Businesses have to stop thinking of their websites as just a brochure for their company. By providing valuable content through blogging, videos, eBooks, whitepapers and other types of media, your site will start to become a utility and industry resource.
A great example of this is Whole Foods. They could’ve easily made their website just a place to showcase their mission and a way for customers to find the nearest location to them. But instead, they decided to make it into a resource by adding recipes, healthy eating tips, and how-to articles. Any business can use the same concept.
Which blogs would you never press the ‘unsubscribe’ button?
I have a lot of blogs I really like, but there’s probably a handful that I check every single day, and I’m always looking forward to see what they publish next.
- Search Engine Journal
- Rebekah Radice
How can businesses and marketers encourage more organic traffic without relying heavily on Google and paid media?
Focus on putting out high quality content and making connections.
There’s always a good chance that a majority of your site’s traffic is going to come from Google searches. The goal is not to rely only on Google and SEO for traffic.
You should also be getting referral traffic from other sites that link to you, social media traffic, email traffic, and even some direct traffic from people who are coming straight to your website. That way, if for whatever reason your site’s rankings drop you’re not completely out of luck.
My Blog Guest is a good example of why you shouldn’t only rely on search traffic. Their site was completely de-indexed from Google over a year ago and they’re still up and running. How? Because popular sites still mention them and they’ve built their brand and name recognition.
Anyone reading this should ask themselves this: If search engines didn’t exist, how would you get traffic to your site?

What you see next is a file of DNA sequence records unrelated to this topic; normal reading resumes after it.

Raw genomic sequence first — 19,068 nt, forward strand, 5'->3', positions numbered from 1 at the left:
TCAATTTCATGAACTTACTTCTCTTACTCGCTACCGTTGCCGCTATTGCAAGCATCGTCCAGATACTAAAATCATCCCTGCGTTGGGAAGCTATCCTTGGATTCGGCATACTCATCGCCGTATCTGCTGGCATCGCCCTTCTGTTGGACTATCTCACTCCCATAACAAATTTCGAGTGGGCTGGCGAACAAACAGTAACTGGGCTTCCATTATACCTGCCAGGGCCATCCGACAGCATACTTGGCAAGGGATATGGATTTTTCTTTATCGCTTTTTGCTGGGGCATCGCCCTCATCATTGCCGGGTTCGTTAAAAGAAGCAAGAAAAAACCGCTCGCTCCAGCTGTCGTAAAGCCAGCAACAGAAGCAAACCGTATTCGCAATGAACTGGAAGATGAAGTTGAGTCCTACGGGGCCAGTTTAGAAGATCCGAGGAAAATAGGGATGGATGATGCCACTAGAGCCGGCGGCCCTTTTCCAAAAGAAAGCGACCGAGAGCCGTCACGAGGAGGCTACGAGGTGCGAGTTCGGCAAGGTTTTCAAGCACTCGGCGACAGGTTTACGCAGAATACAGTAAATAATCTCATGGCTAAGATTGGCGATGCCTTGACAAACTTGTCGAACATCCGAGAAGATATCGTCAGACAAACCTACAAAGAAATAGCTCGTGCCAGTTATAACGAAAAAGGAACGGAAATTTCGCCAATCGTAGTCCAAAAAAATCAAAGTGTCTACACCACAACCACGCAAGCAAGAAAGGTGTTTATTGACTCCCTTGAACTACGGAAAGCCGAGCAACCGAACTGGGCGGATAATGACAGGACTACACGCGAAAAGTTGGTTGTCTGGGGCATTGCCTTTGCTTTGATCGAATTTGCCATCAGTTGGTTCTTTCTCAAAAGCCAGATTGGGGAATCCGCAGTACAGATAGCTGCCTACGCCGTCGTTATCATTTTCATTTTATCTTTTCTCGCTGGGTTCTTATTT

Whatever your answer was is what you should be doing in addition to using SEO.
What is the biggest mistake companies make when it comes to their approach to online marketing?
A combination of laziness and trying to get quick results.
Too many companies and marketers are looking for shortcuts. Going back to the email outreach question, the reason marketers are using the generic emails and mass spamming is because doing things manually takes more time and effort. Instead of taking the time to build and foster real relationships by offering value, they’d rather send out thousands of emails asking for a link.
There’s a big misconception about online marketing. Companies see it as the “easy” way to market. But the reality is that it takes hard work just like anything you’d do offline.
Anyone can setup a website, Twitter account and Facebook page. But very few companies are willing to commit to blogging 3 days a week, tweet consistently and interact on Facebook. If they don’t see swarms of traffic coming in after a couple of months, they give up. You have to be in it for the long run and put in the work, period.
Huge thanks to Dominique for his thoughts and contribution. Hope the Talking Content Marketing library is a useful point of interaction for you.
To connect with Dominique, here’s how to do it:
Dominique’s site: click here
Dominique on Twitter: click here